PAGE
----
Brigadier G D Bakshi, VSM is a graduate of the National Defence Academy. He did his early schooling from St. Aloysius School Jabalpur. He hold a Masters degree in Defence Science and an M. Phil in Defence and Strategic Studies from the University of Madras. He taught for three years each at the Indian Military Academy Dehradun, and the prestigious Defence Services Staff College at Wellington. He is an Associate Member of the Institute of Defence Studies and Analysis and is a prolific writer on matters military. He has author six books and written several papers for prestigious defence journals which include the Strategic Analysis and Indian Defence Review. He has done two tenures at the prestingious Directorate General of Military Operations at New Delhi. He commanded his unit in Kargil and was awarded the Vishist Sva Medal in 1991. Currently, he is commanding a Rashtriya Rifles Sector in J&k. In this book he brings to bear his thirty years of military study and experience to an analysis of the military content of the Mahabharata Epic. The central theme of this book is the assertion that there is an historic Culture and today we need to rediscover these inheritance.
The Mahabharata has fascinated the Indian mind for centuries, nay millennia. It has been referred to variously as a cultural heritage, a brilliant story which has all the ingredients of literary genius, a history, a myth and so on, but the military context of Mahabharata has hardly been explored. Brigadier GD Bakshi, VSM, seems to have done just that – an exploration and an analysis of Mahabharata from the military point of view. This is his second book on the subject, the first being ‘Mahabharata – A Military Analysis’. In the present book, he has attempted to take his analysis to a higher plane and hence the focus on ‘The Indian Art of War’.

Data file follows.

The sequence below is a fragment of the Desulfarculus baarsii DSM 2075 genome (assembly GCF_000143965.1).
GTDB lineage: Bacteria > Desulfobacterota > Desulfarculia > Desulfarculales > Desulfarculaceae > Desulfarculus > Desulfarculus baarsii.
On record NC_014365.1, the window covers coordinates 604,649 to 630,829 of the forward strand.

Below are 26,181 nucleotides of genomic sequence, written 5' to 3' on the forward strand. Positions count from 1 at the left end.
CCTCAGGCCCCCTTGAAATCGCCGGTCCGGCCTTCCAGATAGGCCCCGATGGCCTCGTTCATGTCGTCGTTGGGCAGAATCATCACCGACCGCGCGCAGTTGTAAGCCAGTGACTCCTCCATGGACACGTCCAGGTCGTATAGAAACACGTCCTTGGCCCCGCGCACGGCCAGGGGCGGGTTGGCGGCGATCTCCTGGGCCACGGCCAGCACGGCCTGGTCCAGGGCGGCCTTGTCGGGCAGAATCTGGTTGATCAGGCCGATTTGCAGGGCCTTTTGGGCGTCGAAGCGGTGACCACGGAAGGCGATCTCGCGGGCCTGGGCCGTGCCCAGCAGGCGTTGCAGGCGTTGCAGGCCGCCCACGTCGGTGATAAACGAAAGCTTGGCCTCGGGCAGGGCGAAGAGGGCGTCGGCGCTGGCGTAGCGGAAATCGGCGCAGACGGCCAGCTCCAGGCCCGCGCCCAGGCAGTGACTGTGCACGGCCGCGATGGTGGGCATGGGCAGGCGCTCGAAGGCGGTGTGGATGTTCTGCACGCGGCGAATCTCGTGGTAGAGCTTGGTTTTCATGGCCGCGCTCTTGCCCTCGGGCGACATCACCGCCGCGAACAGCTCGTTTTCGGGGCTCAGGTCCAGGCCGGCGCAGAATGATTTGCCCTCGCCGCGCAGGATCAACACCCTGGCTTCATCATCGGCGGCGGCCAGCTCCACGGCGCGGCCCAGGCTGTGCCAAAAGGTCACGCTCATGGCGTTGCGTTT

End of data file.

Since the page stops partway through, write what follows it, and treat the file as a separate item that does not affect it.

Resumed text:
The controversy on the classification of Mahabharata, as a myth or otherwise, will no doubt continue, but the author has attempted to project the epic as the ‘primary’ source book of Indian military thought and tradition. The antiquity of Mahabharata, no doubt qualifies it as the ‘primary source book’, whether it portrays’ Indian military though’ is for the reader to judge, helped no doubt by the logic and arguments proferred by the author, in this lunch and easily-understood book.
The author has theorized that the fascination of the Indian military with ‘attrition’, which sadly continues to prevail even today, can be traced to the Mahabharata, with nearly three ,millenniums ago, outlined an ‘attrition-oriented Indian paradigm of war’, that was primarily centred on a pure ‘force on fore’ regime. The armies of that period had evolved from the two basic arms of the Early Vedic Period (Infantry and Chariots), to a highly sophisticate four arms structure, comprising Chariots, Elephants, Cavalry and Infantry. Surprisingly, this, military organizational format was to remain constant in Indian till almost the Tenth Century AD. The Chariots were the prize arms of the Mahabharata era. The Mahabharata mentions ‘vyuhas’, or battle arrayas, and battle drills that coordinated the actions of these four variable speed manoeuvre masses, on the battleied. The prime aim was the destruction and annihilation of the enemy, through systematic attrition.